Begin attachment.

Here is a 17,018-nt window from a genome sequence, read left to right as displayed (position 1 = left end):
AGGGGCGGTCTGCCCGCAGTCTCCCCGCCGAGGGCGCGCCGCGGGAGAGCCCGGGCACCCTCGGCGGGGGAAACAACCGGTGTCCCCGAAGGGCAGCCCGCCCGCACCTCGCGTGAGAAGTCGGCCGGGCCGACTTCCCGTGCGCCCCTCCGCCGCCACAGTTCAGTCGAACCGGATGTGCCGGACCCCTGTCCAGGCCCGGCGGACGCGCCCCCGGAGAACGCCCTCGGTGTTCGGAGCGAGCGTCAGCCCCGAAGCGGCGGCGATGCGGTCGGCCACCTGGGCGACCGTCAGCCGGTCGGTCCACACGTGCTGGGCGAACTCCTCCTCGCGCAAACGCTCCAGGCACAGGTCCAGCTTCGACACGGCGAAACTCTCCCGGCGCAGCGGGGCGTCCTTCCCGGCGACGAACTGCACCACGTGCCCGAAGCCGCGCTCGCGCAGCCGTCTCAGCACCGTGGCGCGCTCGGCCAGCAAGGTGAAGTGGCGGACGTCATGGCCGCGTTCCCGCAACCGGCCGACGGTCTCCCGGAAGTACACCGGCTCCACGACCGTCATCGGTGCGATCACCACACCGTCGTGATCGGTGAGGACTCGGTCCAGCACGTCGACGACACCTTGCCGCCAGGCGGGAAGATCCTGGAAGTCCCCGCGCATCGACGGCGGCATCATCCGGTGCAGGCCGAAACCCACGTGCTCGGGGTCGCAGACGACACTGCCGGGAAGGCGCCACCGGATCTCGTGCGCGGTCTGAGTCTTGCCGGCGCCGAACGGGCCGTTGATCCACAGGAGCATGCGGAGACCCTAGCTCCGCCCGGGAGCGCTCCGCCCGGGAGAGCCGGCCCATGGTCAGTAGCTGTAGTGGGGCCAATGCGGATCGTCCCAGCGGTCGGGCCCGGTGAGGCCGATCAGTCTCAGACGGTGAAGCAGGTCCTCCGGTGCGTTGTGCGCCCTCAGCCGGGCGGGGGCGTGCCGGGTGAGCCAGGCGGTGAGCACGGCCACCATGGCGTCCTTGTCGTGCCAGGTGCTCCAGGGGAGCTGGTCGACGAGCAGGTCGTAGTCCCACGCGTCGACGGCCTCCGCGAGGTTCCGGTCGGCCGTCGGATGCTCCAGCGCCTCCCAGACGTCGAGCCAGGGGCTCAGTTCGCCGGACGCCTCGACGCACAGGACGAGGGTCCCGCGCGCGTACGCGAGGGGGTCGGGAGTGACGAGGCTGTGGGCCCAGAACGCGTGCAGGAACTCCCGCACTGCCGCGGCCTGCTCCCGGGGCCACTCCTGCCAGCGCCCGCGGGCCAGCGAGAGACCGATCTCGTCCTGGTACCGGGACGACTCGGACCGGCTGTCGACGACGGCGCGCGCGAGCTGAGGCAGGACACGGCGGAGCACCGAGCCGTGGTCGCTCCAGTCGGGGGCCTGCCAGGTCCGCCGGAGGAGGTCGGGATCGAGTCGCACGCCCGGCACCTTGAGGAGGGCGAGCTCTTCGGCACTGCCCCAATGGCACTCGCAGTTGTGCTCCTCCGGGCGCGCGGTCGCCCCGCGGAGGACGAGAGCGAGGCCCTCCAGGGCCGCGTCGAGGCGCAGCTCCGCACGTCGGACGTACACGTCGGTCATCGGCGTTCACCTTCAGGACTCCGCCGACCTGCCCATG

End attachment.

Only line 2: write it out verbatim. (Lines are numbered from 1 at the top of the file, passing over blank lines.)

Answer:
AGGGGCGGTCTGCCCGCAGTCTCCCCGCCGAGGGCGCGCCGCGGGAGAGCCCGGGCACCCTCGGCGGGGGAAACAACCGGTGTCCCCGAAGGGCAGCCCGCCCGCACCTCGCGTGAGAAGTCGGCCGGGCCGACTTCCCGTGCGCCCCTCCGCCGCCACAGTTCAGTCGAACCGGATGTGCCGGACCCCTGTCCAGGCCCGGCGGACGCGCCCCCGGAGAACGCCCTCGGTGTTCGGAGCGAGCGTCAGCCCCGAAGCGGCGGCGATGCGGTCGGCCACCTGGGCGACCGTCAGCCGGTCGGTCCACACGTGCTGGGCGAACTCCTCCTCGCGCAAACGCTCCAGGCACAGGTCCAGCTTCGACACGGCGAAACTCTCCCGGCGCAGCGGGGCGTCCTTCCCGGCGACGAACTGCACCACGTGCCCGAAGCCGCGCTCGCGCAGCCGTCTCAGCACCGTGGCGCGCTCGGCCAGCAAGGTGAAGTGGCGGACGTCATGGCCGCGTTCCCGCAACCGGCCGACGGTCTCCCGGAAGTACACCGGCTCCACGACCGTCATCGGTGCGATCACCACACCGTCGTGATCGGTGAGGACTCGGTCCAGCACGTCGACGACACCTTGCCGCCAGGCGGGAAGATCCTGGAAGTCCCCGCGCATCGACGGCGGCATCATCCGGTGCAGGCCGAAACCCACGTGCTCGGGGTCGCAGACGACACTGCCGGGAAGGCGCCACCGGATCTCGTGCGCGGTCTGAGTCTTGCCGGCGCCGAACGGGCCGTTGATCCACAGGAGCATGCGGAGACCCTAGCTCCGCCCGGGAGCGCTCCGCCCGGGAGAGCCGGCCCATGGTCAGTAGCTGTAGTGGGGCCAATGCGGATCGTCCCAGCGGTCGGGCCCGGTGAGGCCGATCAGTCTCAGACGGTGAAGCAGGTCCTCCGGTGCGTTGTGCGCCCTCAGCCGGGCGGGGGCGTGCCGGGTGAGCCAGGCGGTGAGCACGGCCACCATGGCGTCCTTGTCGTGCCAGGTGCTCCAGGGGAGCTGGTCGACGAGCAGGTCGTAGTCCCACGCGTCGACGGCCTCCGCGAGGTTCCGGTCGGCCGTCGGATGCTCCAGCGCCTCCCAGACGTCGAGCCAGGGGCTCAGTTCGCCGGACGCCTCGACGCACAGGACGAGGGTCCCGCGCGCGTACGCGAGGGGGTCGGGAGTGACGAGGCTGTGGGCCCAGAACGCGTGCAGGAACTCCCGCACTGCCGCGGCCTGCTCCCGGGGCCACTCCTGCCAGCGCCCGCGGGCCAGCGAGAGACCGATCTCGTCCTGGTACCGGGACGACTCGGACCGGCTGTCGACGACGGCGCGCGCGAGCTGAGGCAGGACACGGCGGAGCACCGAGCCGTGGTCGCTCCAGTCGGGGGCCTGCCAGGTCCGCCGGAGGAGGTCGGGATCGAGTCGCACGCCCGGCACCTTGAGGAGGGCGAGCTCTTCGGCACTGCCCCAATGGCACTCGCAGTTGTGCTCCTCCGGGCGCGCGGTCGCCCCGCGGAGGACGAGAGCGAGGCCCTCCAGGGCCGCGTCGAGGCGCAGCTCCGCACGTCGGACGTACACGTCGGTCATCGGCGTTCACCTTCAGGACTCCGCCGACCTGCCCATG